How I Keep My Sanity As A Designer 10 Ways to Positively Influence Others in The Workplace 10 Ways to Positively Influence Others In The Workplace 20 Truths To Guide You To Happiness 10 Ways to be a Sexy Geek 10 Ways to Become a Sexy Geek 10 Lessons I Learned From Cancer

Trending in Health

1 6 Health Benefits of Tumeric (And How to Take It For Good) 2 10 Weight Loss Tips to Help You Lose Weight the Easy Way 3 How to Get More Energy for an Instant Morning Boost 4 15 Most Effective and Nutritious Healthy Foods to Lose Weight 5 5 Reasons Why Overusing Hand Sanitizer Isn’t Good For You

Read Next

Advertising
Advertising
Advertising

Last Updated on September 18, 2020

7 Simple Rules to Live by to Get in Shape in Two Weeks

7 Simple Rules to Live by to Get in Shape in Two Weeks

Learning how to get in shape and set goals is important if you’re looking to live a healthier lifestyle and get closer to your goal weight. While this does require changes to your daily routine, you’ll find that you are able to look and feel better in only two weeks.

Over the years, I’ve learned a lot about what it takes to get in shape. Although anyone can cover the basics (eat right and exercise), there are some things that I could only learn through trial and error. Let’s cover some of the most important points for how to get in shape in two weeks.

1. Exercise Daily

It is far easier to make exercise a habit if it is a daily one. If you aren’t exercising at all, I recommend starting by exercising a half hour every day. When you only exercise a couple times per week, it is much easier to turn one day off into three days off, a week off, or a month off.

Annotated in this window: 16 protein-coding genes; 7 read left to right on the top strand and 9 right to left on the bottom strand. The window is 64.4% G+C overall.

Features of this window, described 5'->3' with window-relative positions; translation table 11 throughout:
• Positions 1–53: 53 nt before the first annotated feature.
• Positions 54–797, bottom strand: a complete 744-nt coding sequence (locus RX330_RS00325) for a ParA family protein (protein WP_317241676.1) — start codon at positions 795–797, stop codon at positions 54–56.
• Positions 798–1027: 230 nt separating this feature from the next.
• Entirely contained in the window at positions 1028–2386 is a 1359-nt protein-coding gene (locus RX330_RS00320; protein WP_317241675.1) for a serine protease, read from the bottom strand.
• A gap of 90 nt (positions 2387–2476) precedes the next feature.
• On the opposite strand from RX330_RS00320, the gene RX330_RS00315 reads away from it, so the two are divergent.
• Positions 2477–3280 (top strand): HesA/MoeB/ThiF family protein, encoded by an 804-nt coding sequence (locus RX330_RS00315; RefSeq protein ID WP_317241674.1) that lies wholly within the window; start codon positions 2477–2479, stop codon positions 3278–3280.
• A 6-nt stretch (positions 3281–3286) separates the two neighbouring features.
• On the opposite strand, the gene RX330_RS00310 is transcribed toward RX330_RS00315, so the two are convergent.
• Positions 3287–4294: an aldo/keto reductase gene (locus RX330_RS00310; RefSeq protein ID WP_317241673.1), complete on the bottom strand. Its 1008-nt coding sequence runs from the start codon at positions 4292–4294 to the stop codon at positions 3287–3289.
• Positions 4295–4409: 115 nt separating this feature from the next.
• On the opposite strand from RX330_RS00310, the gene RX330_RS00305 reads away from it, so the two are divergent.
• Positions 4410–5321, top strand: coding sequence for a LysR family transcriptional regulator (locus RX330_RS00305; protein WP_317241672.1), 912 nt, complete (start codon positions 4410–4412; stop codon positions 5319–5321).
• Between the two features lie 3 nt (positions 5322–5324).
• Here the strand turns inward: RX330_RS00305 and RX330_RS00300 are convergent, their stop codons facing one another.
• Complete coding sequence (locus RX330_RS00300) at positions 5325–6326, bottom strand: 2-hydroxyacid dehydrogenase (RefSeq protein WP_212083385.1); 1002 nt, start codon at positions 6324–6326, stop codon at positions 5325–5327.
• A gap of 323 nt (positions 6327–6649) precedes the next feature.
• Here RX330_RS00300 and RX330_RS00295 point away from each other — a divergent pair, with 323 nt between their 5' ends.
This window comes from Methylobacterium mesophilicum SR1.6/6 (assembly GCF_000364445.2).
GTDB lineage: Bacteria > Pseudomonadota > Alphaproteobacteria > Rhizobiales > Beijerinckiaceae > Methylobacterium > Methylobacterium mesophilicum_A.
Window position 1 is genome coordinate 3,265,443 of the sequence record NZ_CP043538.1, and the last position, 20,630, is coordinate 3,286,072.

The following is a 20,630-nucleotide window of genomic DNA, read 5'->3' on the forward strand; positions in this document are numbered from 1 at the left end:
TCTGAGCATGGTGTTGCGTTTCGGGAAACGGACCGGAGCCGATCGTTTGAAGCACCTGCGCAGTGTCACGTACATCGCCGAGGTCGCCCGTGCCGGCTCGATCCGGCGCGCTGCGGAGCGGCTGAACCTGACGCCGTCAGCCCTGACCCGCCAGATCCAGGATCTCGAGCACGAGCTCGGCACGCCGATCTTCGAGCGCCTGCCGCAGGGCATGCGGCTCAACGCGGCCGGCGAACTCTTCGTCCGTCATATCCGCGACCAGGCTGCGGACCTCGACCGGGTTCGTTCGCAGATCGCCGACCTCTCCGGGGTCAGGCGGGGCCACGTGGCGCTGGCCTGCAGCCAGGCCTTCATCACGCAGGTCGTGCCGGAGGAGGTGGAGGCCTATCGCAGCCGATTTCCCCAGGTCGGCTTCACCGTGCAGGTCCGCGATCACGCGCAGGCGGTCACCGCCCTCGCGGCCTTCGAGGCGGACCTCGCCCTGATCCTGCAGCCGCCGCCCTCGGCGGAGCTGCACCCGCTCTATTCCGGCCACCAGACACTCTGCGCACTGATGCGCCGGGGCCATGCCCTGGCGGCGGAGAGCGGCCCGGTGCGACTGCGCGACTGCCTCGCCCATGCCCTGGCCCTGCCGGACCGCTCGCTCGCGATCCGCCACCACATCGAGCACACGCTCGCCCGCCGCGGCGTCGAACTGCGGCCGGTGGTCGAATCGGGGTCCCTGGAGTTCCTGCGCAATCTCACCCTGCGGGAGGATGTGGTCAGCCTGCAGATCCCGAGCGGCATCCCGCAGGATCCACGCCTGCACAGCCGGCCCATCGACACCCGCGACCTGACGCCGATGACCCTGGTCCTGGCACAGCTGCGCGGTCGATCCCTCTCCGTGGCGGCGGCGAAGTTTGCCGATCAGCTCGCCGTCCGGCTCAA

If you are already used to exercising, switching to three or four times a week to fit your schedule may be preferable, but it is a lot harder to maintain a workout program you don’t do every day.

Be careful to not repeat the same exercise routine each day. If you do an intense ab workout one day, try switching it up to general cardio the next. You can also squeeze in a day of light walking to break up the intensity.

Advertising

If you’re a morning person, check out these morning exercises that will start your day off right.

2. Duration Doesn’t Substitute for Intensity

Once you get into the habit of regular exercise, where do you go if you still aren’t reaching your goals? Most people will solve the problem by exercising for longer periods of time, turning forty-minute workouts into two hour stretches. Not only does this drain your time, but it doesn’t work particularly well.

One study shows that “exercising for a whole hour instead of a half does not provide any additional loss in either body weight or fat”[1].

This is great news for both your schedule and your levels of motivation. You’ll likely find it much easier to exercise for 30 minutes a day instead of an hour. In those 30 minutes, do your best to up the intensity to your appropriate edge to get the most out of the time.

3. Acknowledge Your Limits

Many people get frustrated when they plateau in their weight loss or muscle gaining goals as they’re learning how to get in shape. Everyone has an equilibrium and genetic set point where their body wants to remain. This doesn’t mean that you can’t achieve your fitness goals, but don’t be too hard on yourself if you are struggling to lose weight or put on muscle.

Advertising

Acknowledging a set point doesn’t mean giving up, but it does mean realizing the obstacles you face.